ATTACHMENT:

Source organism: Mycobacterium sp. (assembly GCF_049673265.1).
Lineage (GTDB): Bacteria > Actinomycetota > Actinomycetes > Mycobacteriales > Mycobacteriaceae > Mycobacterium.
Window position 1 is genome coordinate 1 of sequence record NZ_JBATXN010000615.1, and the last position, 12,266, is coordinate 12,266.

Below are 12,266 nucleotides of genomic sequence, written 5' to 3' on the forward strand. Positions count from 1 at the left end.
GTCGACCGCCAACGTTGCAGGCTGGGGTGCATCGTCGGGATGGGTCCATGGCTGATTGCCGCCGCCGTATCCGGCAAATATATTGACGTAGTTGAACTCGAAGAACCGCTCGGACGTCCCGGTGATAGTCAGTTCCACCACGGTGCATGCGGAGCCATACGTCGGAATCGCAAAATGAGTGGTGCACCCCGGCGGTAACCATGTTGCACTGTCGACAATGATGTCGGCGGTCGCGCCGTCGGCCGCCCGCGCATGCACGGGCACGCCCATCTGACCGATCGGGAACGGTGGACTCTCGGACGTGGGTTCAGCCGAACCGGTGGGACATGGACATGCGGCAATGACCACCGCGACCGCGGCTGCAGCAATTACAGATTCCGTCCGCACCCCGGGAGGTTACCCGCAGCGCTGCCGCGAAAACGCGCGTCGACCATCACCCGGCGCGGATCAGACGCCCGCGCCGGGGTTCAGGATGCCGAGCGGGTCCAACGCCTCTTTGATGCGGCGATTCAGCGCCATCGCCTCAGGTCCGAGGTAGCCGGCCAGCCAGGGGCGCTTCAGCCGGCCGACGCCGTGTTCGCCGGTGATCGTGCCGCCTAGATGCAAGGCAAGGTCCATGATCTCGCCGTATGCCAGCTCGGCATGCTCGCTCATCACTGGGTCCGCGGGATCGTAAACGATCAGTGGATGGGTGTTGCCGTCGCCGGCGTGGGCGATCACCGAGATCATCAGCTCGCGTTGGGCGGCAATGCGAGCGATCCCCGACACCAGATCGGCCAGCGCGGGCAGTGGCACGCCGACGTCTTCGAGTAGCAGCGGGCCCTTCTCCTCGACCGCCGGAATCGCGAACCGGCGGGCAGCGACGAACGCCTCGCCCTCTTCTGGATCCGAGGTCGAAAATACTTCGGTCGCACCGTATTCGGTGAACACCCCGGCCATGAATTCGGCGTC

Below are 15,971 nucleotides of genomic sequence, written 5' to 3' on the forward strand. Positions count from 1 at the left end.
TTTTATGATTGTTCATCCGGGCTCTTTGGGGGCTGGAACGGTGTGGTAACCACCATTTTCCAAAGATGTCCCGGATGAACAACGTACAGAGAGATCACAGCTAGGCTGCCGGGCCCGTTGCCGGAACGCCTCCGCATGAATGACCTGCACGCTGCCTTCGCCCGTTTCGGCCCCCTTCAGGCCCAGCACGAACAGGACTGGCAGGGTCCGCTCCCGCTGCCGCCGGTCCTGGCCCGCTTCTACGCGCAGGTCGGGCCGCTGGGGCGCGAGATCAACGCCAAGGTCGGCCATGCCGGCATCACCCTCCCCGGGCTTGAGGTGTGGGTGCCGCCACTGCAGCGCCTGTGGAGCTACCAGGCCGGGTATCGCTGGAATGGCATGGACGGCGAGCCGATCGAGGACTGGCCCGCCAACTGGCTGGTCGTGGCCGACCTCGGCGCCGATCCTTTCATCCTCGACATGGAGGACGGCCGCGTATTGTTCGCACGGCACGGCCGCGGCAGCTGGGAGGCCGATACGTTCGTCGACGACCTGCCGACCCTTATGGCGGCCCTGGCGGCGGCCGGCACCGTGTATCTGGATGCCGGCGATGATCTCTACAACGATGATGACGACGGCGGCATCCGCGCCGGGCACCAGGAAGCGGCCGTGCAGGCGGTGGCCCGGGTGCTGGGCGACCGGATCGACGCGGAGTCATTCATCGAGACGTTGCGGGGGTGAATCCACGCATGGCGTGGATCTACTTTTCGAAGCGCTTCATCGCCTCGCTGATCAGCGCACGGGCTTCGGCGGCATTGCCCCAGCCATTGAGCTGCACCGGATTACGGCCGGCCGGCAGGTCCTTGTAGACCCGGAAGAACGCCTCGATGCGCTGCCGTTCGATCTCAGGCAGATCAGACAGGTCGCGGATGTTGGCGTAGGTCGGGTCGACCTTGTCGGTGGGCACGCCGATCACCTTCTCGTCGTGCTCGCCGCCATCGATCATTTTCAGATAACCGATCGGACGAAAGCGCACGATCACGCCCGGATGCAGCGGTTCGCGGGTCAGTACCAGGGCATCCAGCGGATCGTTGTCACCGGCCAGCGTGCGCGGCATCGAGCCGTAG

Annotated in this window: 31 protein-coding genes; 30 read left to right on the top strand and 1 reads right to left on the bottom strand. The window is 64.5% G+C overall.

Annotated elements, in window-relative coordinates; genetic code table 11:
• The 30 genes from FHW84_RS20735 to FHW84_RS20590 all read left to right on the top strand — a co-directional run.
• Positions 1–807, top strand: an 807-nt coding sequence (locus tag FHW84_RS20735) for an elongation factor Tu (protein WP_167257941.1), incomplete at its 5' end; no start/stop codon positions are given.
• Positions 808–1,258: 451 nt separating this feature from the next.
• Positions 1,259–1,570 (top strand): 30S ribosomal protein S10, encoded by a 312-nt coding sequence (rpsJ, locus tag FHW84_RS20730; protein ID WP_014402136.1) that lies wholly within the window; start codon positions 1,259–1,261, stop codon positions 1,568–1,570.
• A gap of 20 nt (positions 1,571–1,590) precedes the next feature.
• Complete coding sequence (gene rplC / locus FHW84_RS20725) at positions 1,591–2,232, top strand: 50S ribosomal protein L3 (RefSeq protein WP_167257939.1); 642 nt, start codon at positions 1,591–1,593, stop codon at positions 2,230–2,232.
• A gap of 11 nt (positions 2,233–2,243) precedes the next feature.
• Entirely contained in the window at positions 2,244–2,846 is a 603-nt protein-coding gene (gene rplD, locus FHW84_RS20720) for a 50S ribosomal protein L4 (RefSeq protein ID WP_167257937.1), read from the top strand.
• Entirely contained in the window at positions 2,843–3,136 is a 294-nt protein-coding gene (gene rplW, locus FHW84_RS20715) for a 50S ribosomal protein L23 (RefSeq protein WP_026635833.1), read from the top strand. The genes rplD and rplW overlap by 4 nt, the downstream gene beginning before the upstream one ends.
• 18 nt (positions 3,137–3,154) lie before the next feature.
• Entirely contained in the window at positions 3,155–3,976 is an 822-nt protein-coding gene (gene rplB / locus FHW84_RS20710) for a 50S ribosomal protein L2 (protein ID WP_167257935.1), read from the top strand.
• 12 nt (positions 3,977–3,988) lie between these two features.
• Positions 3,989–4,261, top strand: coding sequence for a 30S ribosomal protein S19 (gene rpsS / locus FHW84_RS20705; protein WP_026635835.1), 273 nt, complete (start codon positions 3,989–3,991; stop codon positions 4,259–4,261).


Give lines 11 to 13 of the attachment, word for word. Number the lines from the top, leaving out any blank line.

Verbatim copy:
• Positions 1–807, top strand: an 807-nt coding sequence (locus tag FHW84_RS20735) for an elongation factor Tu (protein WP_167257941.1), incomplete at its 5' end; no start/stop codon positions are given.
• Positions 808–1,258: 451 nt separating this feature from the next.
• Positions 1,259–1,570 (top strand): 30S ribosomal protein S10, encoded by a 312-nt coding sequence (rpsJ, locus tag FHW84_RS20730; protein ID WP_014402136.1) that lies wholly within the window; start codon positions 1,259–1,261, stop codon positions 1,568–1,570.